On 09/02/2020 02:50 PM, Siggi wrote:
On Wed, Sep 2, 2020 at 2:07 PM Vince Vielhaber <firstname.lastname@example.org> wrote:
I had actually done that last nite, but didn't have the parts layout
handy to see which probe was on which pin (I had them on the diodes>.
Here they are with voltage measurements:
Uh, this makes no sense to me.
The base of Q870 should be pulled toward +15V unreg through R864(? hard to
read on the schematic), and the two op amps shunt it towards ground when
they detect too high voltage or too high current, respectively. Whichever
of pins 1/7 is lower is the op-amp in control of the output.
... time passes ...
Yeah, still doesn't make sense to me. I'm going to guess that either the
op-amps are (pins 1/7 are) reversed on the schematic, or that your channel
Double checked, followed the foil, Channel 2 is definitely on pin 1.
I got the power supply board out right now so it's definitely going to see some new caps. I'll also take a real close look at Q870 and Q879.
I measured R478 with a 4 wire ohmmeter and it's 10.01. Haven't checked any of the other ... yet.
I did look at the +8 and _15v rails as well as the 5V unreg and the +10 ref. All were ok with both the voltmeter and the scope. While the board's out I'm also going to track down U870's inputs to see if something's backward in the schematic.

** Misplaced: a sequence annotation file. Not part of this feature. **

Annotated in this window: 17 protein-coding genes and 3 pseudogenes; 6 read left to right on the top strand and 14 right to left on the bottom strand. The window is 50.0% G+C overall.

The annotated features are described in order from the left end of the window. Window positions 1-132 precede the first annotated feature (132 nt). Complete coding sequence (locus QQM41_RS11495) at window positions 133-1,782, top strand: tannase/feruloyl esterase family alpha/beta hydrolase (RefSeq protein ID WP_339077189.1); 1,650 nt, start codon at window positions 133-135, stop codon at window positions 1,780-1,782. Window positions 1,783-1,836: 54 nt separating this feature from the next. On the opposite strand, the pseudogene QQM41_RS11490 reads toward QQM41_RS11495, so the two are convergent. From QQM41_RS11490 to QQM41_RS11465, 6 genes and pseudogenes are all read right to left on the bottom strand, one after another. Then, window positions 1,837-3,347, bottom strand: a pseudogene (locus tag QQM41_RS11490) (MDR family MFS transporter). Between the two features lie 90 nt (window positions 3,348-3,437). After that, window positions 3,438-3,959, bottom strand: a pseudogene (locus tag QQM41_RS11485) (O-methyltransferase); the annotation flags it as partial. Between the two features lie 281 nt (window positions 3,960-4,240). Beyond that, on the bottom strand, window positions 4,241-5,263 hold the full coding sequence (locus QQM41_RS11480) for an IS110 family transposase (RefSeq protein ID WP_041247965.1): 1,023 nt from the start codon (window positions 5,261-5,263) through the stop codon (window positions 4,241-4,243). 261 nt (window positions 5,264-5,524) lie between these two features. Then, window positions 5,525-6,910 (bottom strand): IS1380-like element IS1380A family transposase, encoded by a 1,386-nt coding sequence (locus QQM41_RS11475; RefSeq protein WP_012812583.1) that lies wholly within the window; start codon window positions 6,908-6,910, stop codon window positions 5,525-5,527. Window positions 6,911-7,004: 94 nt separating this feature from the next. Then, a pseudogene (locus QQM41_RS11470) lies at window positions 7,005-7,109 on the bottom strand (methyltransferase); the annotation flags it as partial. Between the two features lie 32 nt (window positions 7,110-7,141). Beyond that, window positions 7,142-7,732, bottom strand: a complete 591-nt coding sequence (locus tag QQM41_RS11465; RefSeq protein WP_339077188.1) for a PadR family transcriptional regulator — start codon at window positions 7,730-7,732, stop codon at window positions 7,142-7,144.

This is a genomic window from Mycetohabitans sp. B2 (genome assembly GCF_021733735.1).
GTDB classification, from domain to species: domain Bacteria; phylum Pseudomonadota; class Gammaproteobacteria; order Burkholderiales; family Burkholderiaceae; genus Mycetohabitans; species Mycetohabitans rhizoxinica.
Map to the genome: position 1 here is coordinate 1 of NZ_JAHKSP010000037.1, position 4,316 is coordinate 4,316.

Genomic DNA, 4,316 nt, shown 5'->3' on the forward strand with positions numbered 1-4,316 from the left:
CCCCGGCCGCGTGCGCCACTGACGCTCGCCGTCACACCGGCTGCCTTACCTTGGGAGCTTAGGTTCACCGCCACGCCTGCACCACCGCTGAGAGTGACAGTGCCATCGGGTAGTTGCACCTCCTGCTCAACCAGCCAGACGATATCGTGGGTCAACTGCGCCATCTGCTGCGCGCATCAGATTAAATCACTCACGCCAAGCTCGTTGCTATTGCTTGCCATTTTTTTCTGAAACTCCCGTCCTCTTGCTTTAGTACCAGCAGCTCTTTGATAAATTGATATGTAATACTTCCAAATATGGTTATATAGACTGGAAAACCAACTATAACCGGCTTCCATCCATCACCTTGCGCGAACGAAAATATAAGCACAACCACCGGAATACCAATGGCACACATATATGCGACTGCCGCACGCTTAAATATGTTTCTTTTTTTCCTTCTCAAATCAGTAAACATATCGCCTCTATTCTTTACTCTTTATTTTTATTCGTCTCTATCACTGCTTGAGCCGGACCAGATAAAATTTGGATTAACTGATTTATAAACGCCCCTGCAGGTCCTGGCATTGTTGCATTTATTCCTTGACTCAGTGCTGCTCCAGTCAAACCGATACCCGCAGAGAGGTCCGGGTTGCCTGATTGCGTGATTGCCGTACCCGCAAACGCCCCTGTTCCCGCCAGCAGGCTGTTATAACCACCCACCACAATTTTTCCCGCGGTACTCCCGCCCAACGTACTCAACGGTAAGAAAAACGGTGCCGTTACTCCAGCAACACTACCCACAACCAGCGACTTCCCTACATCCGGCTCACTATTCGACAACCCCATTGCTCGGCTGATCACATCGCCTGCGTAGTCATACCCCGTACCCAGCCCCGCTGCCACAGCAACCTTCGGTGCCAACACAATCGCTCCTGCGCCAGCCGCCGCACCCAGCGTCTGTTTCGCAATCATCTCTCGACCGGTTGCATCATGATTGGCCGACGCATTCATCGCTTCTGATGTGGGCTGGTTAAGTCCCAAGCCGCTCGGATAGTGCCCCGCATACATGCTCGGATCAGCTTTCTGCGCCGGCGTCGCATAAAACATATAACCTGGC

Even so, it still doesn't make sense, as the voltage-control op-amp starts
dialing more voltage (Channel 2 normal at 5.54V rises to 16.94V), while the
current limit op-amp goes on the limit (Channel 1 normal at 16.76V dips to
6.16V). What doesn't make sense here is that the current control op-amp is
dialing a voltage that exceeds the voltage control's usual/normal voltage.
I haven't done the maths, but as there's a bias on the current limit
op-amp's feedback input, it might be that it's simply kicking in because
the output voltage has sagged.
I think you need to look further afield, how's the +8V rail doing,
the +-15V rails, raw and regulated? How is the -5V rail doing? Any other
rails you can find...
If you can't find a bad rail, start looking at the biasing for Q870 & Q879,
have the resistors drifted? If R864(?) or R478 have drifted significantly
upward, that'd explain why the transistors can't meet the current demand.
If the biasing is OK, you need to look at the transistors themselves. If
their gain is down, that'd also explain things. You can measure the base
current to Q879 indirectly by the voltage drop over its base resistor. Even
looking at what's happening on Q870's emitter under collapse - is that
transistor going to saturation, indicating that Q879 is dozing off on the
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